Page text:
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Thread: Is this the Kiwi accent?

  1. #1
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    Default Is this the Kiwi accent?

    Hi, browsing for houses on the internet, i came across the Sanctuary Gardens Subdivisions on Bayleys.co.nz. There was also a link to a movie about that lots.

    Link: http://www.bayleys.co.nz/reality_tours/sanctuary.wmv (7.8MB alert!)

    For me as a non native English speaker, the voice of the man was hard for me to understand. I was wandering if al the New Zealanders are talking like this, or is it just this guy who is swallowing his words?

  2. #2
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    No, that's how they talk here. He is talking a bit quick, and often mispronounces words (or at least says them in a way that only locals would understand).

  3. #3
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    When you first hear certain Kiwis talk (and there are lots of accents within the country), it can be hard to get your ear tuned in, as their vowel sounds are different from standard English English - but then, that's true of certain local accents within Britain, too, even for a native speaker. And you do get accustomed to it the more you hear it.

  4. #4
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    Well, I have learned myself the Indian accent (stayed 6 months), so I better no worrie about the Kiwi accent.

  5. #5
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    Kiwis have undergone a reverse vowel-shift (See http://en.wikipedia.org/wiki/Great_vowel_shift for the original "great vowel shift" in England, and this is a good site about it too, with audio: http://alpha.furman.edu/~mmenzer/gvs/). As such, Kiwi English is actually closer in sound to how middle English would have sounded (http://en.wikipedia.org/wiki/New_Zealand_English). Once you learn the vowel substitutions ('i' becomes 'u', 'a' becomes 'e', 'e' becomes 'i', 'oo' becomes 'u' etc.) it gets easier. Try downloading NZ Radio pod-casts for a gentle introduction and to get your ear in.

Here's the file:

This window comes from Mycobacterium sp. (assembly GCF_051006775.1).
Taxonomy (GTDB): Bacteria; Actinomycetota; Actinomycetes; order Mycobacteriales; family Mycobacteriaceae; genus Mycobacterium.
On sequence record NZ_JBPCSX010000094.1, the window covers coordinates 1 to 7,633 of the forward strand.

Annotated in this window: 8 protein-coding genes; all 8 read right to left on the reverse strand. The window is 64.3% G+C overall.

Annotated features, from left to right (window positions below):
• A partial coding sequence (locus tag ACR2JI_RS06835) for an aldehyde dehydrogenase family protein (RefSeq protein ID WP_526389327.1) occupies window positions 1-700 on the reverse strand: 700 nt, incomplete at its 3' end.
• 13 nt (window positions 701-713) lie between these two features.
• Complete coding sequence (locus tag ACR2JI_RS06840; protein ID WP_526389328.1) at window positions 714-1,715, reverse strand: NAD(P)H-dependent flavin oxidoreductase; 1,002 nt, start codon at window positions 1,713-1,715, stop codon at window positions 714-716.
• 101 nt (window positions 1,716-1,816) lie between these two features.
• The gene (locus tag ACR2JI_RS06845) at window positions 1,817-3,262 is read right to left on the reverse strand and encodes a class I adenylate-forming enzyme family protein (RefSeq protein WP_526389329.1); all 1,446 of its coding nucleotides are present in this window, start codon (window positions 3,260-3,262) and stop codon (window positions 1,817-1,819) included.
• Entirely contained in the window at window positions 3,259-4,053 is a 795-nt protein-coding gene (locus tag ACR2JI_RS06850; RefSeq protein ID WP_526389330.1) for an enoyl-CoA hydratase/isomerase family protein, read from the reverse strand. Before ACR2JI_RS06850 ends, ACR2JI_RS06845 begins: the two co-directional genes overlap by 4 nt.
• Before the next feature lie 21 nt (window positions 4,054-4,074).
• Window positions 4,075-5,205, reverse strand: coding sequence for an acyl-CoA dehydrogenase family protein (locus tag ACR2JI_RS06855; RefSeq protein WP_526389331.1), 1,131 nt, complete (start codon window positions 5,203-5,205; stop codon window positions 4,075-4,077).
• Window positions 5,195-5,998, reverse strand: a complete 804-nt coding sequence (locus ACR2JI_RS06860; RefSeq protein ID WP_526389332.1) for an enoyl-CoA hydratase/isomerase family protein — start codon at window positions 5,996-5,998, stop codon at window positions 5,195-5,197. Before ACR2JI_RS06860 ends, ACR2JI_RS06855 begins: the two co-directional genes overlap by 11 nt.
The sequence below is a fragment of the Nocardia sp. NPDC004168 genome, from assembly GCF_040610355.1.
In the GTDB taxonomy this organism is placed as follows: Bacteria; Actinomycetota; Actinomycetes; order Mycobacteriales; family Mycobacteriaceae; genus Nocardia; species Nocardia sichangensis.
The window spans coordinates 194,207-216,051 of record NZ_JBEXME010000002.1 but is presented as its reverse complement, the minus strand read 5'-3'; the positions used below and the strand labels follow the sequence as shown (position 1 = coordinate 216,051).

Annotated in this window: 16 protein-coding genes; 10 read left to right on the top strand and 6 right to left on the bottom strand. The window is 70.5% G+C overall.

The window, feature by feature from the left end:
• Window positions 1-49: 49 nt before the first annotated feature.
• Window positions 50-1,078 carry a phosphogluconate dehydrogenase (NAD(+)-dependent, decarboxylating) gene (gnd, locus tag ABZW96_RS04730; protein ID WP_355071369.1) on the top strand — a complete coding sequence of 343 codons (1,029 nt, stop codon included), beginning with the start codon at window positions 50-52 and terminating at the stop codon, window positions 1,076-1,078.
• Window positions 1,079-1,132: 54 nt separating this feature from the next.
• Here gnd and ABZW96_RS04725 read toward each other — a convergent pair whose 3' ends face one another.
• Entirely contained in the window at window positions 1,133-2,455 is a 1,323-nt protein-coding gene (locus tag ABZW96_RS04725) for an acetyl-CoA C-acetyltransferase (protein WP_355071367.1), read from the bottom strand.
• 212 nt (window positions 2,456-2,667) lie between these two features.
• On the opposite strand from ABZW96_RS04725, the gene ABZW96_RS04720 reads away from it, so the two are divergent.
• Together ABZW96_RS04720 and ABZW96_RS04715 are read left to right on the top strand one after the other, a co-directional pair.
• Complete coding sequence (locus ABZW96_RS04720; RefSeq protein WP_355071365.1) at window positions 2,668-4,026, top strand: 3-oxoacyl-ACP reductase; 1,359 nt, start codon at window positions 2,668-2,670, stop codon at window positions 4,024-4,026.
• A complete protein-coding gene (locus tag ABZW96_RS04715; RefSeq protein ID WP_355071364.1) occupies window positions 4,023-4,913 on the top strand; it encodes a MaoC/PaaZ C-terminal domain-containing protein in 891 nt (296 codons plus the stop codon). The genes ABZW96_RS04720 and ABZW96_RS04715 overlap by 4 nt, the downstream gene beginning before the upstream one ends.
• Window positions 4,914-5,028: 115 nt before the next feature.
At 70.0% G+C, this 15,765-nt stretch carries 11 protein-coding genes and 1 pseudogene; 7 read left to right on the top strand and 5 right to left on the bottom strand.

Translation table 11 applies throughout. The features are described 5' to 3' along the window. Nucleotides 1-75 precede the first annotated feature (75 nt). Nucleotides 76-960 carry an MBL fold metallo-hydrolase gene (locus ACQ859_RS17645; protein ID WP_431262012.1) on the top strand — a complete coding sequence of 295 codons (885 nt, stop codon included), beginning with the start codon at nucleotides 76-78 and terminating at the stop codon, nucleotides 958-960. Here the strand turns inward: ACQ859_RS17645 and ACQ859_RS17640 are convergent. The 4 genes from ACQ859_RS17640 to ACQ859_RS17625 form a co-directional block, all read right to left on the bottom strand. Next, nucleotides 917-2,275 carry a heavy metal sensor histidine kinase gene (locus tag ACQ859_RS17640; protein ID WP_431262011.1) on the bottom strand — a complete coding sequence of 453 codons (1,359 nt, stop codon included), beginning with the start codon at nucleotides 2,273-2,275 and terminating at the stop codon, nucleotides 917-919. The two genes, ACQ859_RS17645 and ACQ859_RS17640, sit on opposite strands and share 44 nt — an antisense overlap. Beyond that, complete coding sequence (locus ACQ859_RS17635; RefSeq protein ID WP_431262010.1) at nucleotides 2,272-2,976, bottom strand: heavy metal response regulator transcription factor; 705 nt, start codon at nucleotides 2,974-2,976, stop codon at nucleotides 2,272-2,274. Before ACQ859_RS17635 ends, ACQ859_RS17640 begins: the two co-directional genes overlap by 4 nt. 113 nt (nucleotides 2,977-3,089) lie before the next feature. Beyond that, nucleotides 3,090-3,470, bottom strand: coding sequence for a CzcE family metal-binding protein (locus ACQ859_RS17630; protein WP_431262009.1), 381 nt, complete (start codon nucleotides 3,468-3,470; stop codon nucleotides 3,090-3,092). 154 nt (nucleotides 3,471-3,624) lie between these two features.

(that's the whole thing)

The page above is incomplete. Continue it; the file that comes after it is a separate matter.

Last edited by CJ22; 28th August 2008 at 01:07 PM.

  6. #6
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    I was looking at the documentation of Lord of The Rings a lot and get the idea of how they speak. When we came here, we listen a lot of radio talk...newstalkzb.co.nz that's a good tools to practice your listening.

  7. #7
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    Quote Originally Posted by CJ22 View Post
    Kiwis have undergone a reverse vowel-shift (See http://en.wikipedia.org/wiki/Great_vowel_shift for the original "great vowel shift" in England, and this is a good site about it too, with audio: http://alpha.furman.edu/~mmenzer/gvs/). As such, Kiwi English is actually closer in sound to how middle English would have sounded (http://en.wikipedia.org/wiki/New_Zealand_English). Once you learn the vowel substitutions ('i' becomes 'u', 'a' becomes 'e', 'e' becomes 'i', 'oo' becomes 'u' etc.) it gets easier. Try downloading NZ Radio pod-casts for a gentle introduction and to get your ear in.
    If anyone is interested in the histpry of language, I can recommend Melvyn Braggs 'The Adventure of English'. It tells the story of how the English language developed in UK, and then how is spread to other English speaking countries in the world and changed.

  8. #8
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    Thanks for all the links. I shall listen to the pod cast to get familiar with the Kiwi English.

  9. #9
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    Bare in mind that 'NZ Radio English' is a sort of 'intermediate' accent, by and large. It's quite Anglicised. Hence 'gentle introduction' Occasionally, they have a real Kiwi on. I've never been totally baffled, but I have had occasional moments of unclarity. It took me a while to figure out what was meant by the 'chicken desk' at the airport.

    Oddly, the real thick accents seem to be in the younger generation, and the old folks are quite understandable. That's the opposite of most places, I find. Also, it's just an observation, but does anyone else think the accent tends to be stronger in the women than the men?

  10. #10

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    Quote Originally Posted by CJ22 View Post
    Also, it's just an observation, but does anyone else think the accent tends to be stronger in the women than the men?
    'YIS'?

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